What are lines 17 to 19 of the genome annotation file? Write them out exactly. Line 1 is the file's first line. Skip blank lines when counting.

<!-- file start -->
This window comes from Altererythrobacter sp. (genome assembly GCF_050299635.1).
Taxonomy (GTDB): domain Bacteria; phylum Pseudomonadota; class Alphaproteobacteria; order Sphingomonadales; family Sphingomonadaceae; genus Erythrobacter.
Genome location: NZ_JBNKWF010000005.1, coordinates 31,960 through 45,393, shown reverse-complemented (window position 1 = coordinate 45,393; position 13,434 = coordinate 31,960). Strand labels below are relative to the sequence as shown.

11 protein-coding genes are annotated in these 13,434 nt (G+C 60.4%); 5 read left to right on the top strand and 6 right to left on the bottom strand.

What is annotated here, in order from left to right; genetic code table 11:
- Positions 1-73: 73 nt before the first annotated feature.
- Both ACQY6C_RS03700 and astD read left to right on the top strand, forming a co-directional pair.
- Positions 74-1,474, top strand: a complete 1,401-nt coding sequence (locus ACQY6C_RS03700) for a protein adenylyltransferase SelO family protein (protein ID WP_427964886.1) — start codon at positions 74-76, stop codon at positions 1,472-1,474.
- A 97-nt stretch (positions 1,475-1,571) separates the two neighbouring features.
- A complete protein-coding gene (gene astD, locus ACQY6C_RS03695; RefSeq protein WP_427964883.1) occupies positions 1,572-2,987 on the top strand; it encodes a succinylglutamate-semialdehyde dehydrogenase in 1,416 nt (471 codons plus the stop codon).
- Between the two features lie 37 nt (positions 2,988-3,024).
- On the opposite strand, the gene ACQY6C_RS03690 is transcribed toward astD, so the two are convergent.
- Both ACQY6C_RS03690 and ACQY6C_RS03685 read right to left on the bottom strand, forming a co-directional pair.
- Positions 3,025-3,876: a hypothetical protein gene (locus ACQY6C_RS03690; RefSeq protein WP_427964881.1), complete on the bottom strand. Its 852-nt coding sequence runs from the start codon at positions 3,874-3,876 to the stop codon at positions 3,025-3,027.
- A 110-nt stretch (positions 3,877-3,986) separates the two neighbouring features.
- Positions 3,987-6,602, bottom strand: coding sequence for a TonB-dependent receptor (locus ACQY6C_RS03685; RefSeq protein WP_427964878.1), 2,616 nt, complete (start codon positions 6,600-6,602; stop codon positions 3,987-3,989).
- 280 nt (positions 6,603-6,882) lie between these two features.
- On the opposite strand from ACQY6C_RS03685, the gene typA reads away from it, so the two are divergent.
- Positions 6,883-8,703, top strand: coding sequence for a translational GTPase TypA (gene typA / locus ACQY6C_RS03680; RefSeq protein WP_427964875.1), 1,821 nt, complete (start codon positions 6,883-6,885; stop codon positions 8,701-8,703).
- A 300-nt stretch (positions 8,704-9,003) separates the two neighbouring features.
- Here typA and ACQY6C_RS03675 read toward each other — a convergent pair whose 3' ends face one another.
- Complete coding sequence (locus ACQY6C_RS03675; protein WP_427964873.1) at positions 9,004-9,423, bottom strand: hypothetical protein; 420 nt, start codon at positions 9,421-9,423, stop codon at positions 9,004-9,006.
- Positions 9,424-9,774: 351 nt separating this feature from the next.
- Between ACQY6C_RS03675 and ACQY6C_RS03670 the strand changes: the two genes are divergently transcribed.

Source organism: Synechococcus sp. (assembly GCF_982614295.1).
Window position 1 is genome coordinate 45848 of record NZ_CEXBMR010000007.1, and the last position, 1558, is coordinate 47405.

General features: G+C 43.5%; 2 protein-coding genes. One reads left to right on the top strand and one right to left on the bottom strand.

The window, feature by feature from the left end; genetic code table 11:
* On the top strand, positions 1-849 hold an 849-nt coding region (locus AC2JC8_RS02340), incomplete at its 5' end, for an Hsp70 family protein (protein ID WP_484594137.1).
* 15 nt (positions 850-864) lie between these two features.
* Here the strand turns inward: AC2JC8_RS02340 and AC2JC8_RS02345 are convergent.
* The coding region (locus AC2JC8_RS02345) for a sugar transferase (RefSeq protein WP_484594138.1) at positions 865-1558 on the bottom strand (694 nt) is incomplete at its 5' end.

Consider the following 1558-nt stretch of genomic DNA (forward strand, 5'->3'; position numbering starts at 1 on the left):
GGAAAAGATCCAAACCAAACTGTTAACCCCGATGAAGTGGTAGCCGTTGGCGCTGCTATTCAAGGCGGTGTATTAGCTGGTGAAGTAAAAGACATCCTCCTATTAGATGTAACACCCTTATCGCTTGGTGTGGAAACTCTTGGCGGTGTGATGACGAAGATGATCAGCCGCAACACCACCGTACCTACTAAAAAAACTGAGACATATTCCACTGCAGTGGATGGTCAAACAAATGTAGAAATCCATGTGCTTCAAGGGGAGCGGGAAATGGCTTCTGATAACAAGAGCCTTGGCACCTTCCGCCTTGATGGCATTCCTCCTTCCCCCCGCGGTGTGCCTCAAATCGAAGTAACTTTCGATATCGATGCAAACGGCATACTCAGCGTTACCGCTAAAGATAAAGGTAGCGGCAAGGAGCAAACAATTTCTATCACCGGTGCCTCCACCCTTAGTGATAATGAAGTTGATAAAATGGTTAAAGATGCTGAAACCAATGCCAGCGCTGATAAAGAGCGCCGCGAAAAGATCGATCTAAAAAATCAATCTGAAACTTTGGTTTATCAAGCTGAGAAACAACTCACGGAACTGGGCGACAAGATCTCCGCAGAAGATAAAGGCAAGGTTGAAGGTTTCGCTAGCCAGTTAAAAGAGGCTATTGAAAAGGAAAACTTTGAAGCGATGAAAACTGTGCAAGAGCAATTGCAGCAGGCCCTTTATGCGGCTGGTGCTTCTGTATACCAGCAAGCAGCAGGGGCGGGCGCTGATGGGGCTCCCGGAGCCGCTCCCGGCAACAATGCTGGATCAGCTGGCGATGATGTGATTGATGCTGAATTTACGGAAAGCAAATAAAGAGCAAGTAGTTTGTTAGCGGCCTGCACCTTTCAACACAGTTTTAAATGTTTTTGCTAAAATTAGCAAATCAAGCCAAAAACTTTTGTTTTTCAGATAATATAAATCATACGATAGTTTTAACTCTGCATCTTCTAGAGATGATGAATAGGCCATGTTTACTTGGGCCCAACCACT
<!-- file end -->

- 280 nt (positions 6,603-6,882) lie between these two features.
- On the opposite strand from ACQY6C_RS03685, the gene typA reads away from it, so the two are divergent.
- Positions 6,883-8,703, top strand: coding sequence for a translational GTPase TypA (gene typA / locus ACQY6C_RS03680; RefSeq protein WP_427964875.1), 1,821 nt, complete (start codon positions 6,883-6,885; stop codon positions 8,701-8,703).